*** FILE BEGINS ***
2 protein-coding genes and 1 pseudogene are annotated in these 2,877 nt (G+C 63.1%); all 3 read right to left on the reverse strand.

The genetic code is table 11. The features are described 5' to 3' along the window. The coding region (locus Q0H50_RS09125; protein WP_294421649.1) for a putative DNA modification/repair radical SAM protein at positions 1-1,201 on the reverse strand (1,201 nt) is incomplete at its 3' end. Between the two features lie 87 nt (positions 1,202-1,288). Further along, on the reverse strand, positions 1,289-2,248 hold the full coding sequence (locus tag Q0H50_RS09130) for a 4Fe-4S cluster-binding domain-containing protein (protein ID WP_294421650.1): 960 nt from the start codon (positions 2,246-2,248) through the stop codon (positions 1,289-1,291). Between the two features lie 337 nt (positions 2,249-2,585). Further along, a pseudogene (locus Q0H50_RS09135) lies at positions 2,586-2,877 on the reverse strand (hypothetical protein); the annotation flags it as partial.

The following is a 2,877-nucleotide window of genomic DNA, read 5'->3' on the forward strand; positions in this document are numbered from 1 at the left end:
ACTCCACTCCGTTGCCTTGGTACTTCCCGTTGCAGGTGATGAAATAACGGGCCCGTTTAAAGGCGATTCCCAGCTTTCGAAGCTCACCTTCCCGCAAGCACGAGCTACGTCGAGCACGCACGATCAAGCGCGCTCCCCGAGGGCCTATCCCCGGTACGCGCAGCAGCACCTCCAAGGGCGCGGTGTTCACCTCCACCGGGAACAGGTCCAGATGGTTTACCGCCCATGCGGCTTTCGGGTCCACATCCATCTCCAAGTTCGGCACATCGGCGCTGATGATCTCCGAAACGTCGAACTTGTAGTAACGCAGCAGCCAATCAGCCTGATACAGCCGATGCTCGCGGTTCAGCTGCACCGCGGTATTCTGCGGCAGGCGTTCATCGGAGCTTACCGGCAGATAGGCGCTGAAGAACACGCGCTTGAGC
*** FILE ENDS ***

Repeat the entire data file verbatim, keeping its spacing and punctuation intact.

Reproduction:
2 protein-coding genes and 1 pseudogene are annotated in these 2,877 nt (G+C 63.1%); all 3 read right to left on the reverse strand.

The genetic code is table 11. The features are described 5' to 3' along the window. The coding region (locus Q0H50_RS09125; protein WP_294421649.1) for a putative DNA modification/repair radical SAM protein at positions 1-1,201 on the reverse strand (1,201 nt) is incomplete at its 3' end. Between the two features lie 87 nt (positions 1,202-1,288). Further along, on the reverse strand, positions 1,289-2,248 hold the full coding sequence (locus tag Q0H50_RS09130) for a 4Fe-4S cluster-binding domain-containing protein (protein ID WP_294421650.1): 960 nt from the start codon (positions 2,246-2,248) through the stop codon (positions 1,289-1,291). Between the two features lie 337 nt (positions 2,249-2,585). Further along, a pseudogene (locus Q0H50_RS09135) lies at positions 2,586-2,877 on the reverse strand (hypothetical protein); the annotation flags it as partial.

The following is a 2,877-nucleotide window of genomic DNA, read 5'->3' on the forward strand; positions in this document are numbered from 1 at the left end:
ACTCCACTCCGTTGCCTTGGTACTTCCCGTTGCAGGTGATGAAATAACGGGCCCGTTTAAAGGCGATTCCCAGCTTTCGAAGCTCACCTTCCCGCAAGCACGAGCTACGTCGAGCACGCACGATCAAGCGCGCTCCCCGAGGGCCTATCCCCGGTACGCGCAGCAGCACCTCCAAGGGCGCGGTGTTCACCTCCACCGGGAACAGGTCCAGATGGTTTACCGCCCATGCGGCTTTCGGGTCCACATCCATCTCCAAGTTCGGCACATCGGCGCTGATGATCTCCGAAACGTCGAACTTGTAGTAACGCAGCAGCCAATCAGCCTGATACAGCCGATGCTCGCGGTTCAGCTGCACCGCGGTATTCTGCGGCAGGCGTTCATCGGAGCTTACCGGCAGATAGGCGCTGAAGAACACGCGCTTGAGC